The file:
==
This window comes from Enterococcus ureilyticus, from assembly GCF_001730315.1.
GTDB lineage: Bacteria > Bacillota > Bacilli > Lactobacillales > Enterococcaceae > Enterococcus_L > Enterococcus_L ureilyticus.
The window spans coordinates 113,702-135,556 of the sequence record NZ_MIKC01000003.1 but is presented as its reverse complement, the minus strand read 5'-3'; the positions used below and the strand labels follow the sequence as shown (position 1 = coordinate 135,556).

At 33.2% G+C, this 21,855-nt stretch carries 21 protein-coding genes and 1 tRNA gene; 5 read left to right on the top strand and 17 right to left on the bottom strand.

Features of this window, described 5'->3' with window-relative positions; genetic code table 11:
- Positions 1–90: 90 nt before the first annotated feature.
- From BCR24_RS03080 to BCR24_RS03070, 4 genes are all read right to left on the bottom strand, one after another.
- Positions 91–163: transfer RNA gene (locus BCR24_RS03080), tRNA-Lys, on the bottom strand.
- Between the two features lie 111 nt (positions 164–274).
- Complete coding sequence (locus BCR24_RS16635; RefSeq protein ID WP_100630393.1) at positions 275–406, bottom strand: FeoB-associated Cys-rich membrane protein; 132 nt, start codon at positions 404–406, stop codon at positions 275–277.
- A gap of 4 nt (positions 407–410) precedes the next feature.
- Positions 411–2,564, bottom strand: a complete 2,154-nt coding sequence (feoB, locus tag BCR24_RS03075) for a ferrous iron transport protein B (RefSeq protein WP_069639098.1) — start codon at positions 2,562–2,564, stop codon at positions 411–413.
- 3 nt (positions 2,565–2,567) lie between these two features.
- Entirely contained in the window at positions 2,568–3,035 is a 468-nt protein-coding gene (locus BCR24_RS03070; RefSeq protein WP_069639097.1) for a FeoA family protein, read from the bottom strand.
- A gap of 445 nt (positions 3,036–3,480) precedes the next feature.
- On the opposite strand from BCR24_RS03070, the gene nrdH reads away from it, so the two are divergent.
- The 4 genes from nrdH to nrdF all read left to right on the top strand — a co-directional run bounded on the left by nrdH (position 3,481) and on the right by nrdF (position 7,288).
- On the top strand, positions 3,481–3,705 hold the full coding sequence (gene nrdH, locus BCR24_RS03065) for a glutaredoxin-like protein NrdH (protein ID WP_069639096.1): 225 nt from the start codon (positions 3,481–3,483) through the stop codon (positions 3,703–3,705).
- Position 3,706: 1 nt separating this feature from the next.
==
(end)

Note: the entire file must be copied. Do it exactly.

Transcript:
This window comes from Enterococcus ureilyticus, from assembly GCF_001730315.1.
GTDB lineage: Bacteria > Bacillota > Bacilli > Lactobacillales > Enterococcaceae > Enterococcus_L > Enterococcus_L ureilyticus.
The window spans coordinates 113,702-135,556 of the sequence record NZ_MIKC01000003.1 but is presented as its reverse complement, the minus strand read 5'-3'; the positions used below and the strand labels follow the sequence as shown (position 1 = coordinate 135,556).

At 33.2% G+C, this 21,855-nt stretch carries 21 protein-coding genes and 1 tRNA gene; 5 read left to right on the top strand and 17 right to left on the bottom strand.

Features of this window, described 5'->3' with window-relative positions; genetic code table 11:
- Positions 1–90: 90 nt before the first annotated feature.
- From BCR24_RS03080 to BCR24_RS03070, 4 genes are all read right to left on the bottom strand, one after another.
- Positions 91–163: transfer RNA gene (locus BCR24_RS03080), tRNA-Lys, on the bottom strand.
- Between the two features lie 111 nt (positions 164–274).
- Complete coding sequence (locus BCR24_RS16635; RefSeq protein ID WP_100630393.1) at positions 275–406, bottom strand: FeoB-associated Cys-rich membrane protein; 132 nt, start codon at positions 404–406, stop codon at positions 275–277.
- A gap of 4 nt (positions 407–410) precedes the next feature.
- Positions 411–2,564, bottom strand: a complete 2,154-nt coding sequence (feoB, locus tag BCR24_RS03075) for a ferrous iron transport protein B (RefSeq protein WP_069639098.1) — start codon at positions 2,562–2,564, stop codon at positions 411–413.
- 3 nt (positions 2,565–2,567) lie between these two features.
- Entirely contained in the window at positions 2,568–3,035 is a 468-nt protein-coding gene (locus BCR24_RS03070; RefSeq protein WP_069639097.1) for a FeoA family protein, read from the bottom strand.
- A gap of 445 nt (positions 3,036–3,480) precedes the next feature.
- On the opposite strand from BCR24_RS03070, the gene nrdH reads away from it, so the two are divergent.
- The 4 genes from nrdH to nrdF all read left to right on the top strand — a co-directional run bounded on the left by nrdH (position 3,481) and on the right by nrdF (position 7,288).
- On the top strand, positions 3,481–3,705 hold the full coding sequence (gene nrdH, locus BCR24_RS03065) for a glutaredoxin-like protein NrdH (protein ID WP_069639096.1): 225 nt from the start codon (positions 3,481–3,483) through the stop codon (positions 3,703–3,705).
- Position 3,706: 1 nt separating this feature from the next.